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How do I know if I’ve got arthritis?

Arthritis is a common cause of joint pain. It can come and go or it can be constant. There are over 100 types of arthritis, but the most common one is osteoarthritis. To find out if you have arthritis, your doctor may do a physical exam to check for tenderness and swelling in the joints and to see how well you can move those joints.

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If your doctor thinks you might have arthritis, they may take blood or urine tests to check for chemicals in your body that are linked to the autoimmune response of arthritis. A woman’s risk of developing rheumatoid arthritis is increased by both smoking and alcohol use and decreased if she doesn’t smoke or drink. If you think you might have arthritis, talk with your doctor. Only a licensed physician is qualified to determine if you have arthritis or some other type of disease that is causing pain.

How does a doctor determine that it’s arthritis?

To diagnose arthritic conditions, doctors rely on blood and urine tests that measure certain proteins in the blood and/or urine, and also they can call on genetic tests.
Your doctor will draw some blood that will help diagnose if you have rheumatoid arthritis (RA) and other inflammatory conditions. Not all inflammatory conditions are caused by arthritis. Here are some other causes.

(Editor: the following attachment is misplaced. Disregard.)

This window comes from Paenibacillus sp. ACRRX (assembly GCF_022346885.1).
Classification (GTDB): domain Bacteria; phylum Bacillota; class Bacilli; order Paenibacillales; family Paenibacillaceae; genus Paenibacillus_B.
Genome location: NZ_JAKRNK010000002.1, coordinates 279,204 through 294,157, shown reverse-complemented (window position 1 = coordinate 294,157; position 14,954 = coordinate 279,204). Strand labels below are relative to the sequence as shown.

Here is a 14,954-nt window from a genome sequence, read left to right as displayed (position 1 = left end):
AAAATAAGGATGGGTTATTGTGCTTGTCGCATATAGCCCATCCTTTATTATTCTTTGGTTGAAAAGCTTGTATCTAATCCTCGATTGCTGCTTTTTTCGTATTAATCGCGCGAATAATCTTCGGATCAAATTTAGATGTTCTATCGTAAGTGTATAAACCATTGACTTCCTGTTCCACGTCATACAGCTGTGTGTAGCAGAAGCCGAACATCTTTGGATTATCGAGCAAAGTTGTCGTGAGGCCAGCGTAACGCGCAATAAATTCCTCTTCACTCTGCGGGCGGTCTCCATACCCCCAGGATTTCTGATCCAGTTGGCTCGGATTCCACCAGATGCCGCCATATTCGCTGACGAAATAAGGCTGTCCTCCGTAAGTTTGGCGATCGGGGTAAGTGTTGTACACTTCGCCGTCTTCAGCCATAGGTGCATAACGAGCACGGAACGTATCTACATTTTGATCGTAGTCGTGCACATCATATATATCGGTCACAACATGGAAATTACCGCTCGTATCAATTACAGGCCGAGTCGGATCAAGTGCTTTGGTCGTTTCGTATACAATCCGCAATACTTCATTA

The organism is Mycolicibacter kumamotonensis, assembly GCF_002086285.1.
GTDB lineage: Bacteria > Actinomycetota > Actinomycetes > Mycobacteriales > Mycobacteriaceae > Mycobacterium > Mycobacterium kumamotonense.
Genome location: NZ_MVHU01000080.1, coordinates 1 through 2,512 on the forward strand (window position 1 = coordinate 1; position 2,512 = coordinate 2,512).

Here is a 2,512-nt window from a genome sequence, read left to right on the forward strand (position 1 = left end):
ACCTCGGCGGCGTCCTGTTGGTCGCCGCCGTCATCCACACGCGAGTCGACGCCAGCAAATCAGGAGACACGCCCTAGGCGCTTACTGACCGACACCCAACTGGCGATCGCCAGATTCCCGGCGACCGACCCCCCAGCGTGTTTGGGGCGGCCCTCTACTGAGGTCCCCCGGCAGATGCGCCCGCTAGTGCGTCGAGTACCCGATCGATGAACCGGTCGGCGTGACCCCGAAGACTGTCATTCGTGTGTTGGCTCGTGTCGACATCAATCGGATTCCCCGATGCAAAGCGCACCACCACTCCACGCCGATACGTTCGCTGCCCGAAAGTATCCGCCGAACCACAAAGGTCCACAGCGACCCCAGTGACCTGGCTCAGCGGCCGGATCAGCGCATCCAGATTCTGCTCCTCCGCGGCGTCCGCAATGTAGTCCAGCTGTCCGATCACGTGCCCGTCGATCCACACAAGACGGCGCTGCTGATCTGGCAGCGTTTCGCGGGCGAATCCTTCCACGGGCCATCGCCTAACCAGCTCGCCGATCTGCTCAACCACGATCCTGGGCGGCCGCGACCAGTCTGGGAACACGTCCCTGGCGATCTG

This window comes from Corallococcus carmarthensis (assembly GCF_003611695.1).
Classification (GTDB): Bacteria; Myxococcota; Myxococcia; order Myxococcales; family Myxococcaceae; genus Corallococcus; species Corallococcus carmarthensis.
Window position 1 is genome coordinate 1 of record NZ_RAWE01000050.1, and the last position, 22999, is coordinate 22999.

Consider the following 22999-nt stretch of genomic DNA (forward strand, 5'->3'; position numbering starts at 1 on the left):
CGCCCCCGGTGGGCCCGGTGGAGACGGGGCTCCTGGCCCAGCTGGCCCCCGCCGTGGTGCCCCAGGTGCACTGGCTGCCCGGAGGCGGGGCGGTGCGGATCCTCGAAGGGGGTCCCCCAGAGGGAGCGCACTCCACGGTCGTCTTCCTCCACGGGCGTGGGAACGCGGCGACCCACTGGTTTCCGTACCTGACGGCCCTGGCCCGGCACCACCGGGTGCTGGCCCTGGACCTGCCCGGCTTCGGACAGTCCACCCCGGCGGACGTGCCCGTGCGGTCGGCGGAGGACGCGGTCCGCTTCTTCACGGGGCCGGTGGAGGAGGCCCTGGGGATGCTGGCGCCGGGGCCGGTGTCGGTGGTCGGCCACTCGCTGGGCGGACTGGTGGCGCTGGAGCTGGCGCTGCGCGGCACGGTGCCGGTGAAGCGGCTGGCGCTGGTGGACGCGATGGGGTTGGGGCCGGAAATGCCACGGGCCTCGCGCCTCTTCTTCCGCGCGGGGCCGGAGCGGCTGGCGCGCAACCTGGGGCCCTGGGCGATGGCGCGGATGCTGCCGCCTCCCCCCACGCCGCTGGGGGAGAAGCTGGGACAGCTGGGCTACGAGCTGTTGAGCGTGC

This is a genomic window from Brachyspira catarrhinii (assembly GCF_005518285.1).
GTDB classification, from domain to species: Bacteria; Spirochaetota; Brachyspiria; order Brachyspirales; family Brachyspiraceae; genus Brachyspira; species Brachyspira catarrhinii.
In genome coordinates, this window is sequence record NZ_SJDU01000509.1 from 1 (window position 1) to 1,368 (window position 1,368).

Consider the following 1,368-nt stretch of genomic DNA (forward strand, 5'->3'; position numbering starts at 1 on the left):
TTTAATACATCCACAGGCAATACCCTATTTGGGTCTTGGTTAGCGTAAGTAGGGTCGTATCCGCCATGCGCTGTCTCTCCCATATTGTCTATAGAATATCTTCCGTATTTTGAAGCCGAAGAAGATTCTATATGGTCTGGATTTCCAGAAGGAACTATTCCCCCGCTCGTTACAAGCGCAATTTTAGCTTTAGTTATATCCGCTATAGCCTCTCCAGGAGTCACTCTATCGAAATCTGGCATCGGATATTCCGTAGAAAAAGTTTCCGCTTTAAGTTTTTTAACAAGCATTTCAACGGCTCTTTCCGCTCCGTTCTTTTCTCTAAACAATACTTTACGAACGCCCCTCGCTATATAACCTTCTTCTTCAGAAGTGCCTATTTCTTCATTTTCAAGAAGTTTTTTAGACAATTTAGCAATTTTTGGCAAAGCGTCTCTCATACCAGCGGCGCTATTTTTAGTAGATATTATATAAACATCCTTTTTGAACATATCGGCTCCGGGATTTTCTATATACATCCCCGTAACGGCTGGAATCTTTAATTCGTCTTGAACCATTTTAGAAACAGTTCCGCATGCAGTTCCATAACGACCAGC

A long-term infection
Bacterial endocarditis

Infectious mononucleosis
Sjögren’s syndrome

Rheumatoid factors or RF are a type of protein that your body makes as part of the immune system gets confused and attacks normal, healthy tissue.

About 70% of people with RA have a high reading. In general, if you have RA but don’t have a high RF, your disease will be more severe. RF levels may stay high even if you go into remission.

Your Erythrocyte sedimentation rate (ESR)

An Erythrocyte sedimentation rate (ESR) is a blood test that can help diagnose infection and inflammation. The erythrocytes are the red blood cells that produce hemoglobin, and sedimentation rates measure how quickly they fall to the bottom of a tube of blood fluid by gravitational force. This test is done by placing the tube of blood in a centrifuge. The centrifuge separates the erythrocytes from their plasma, and after a few minutes, the sedimentation rate can be read from the bottom of the tube. A normal sedimentation rate is 0-3 mm/hr.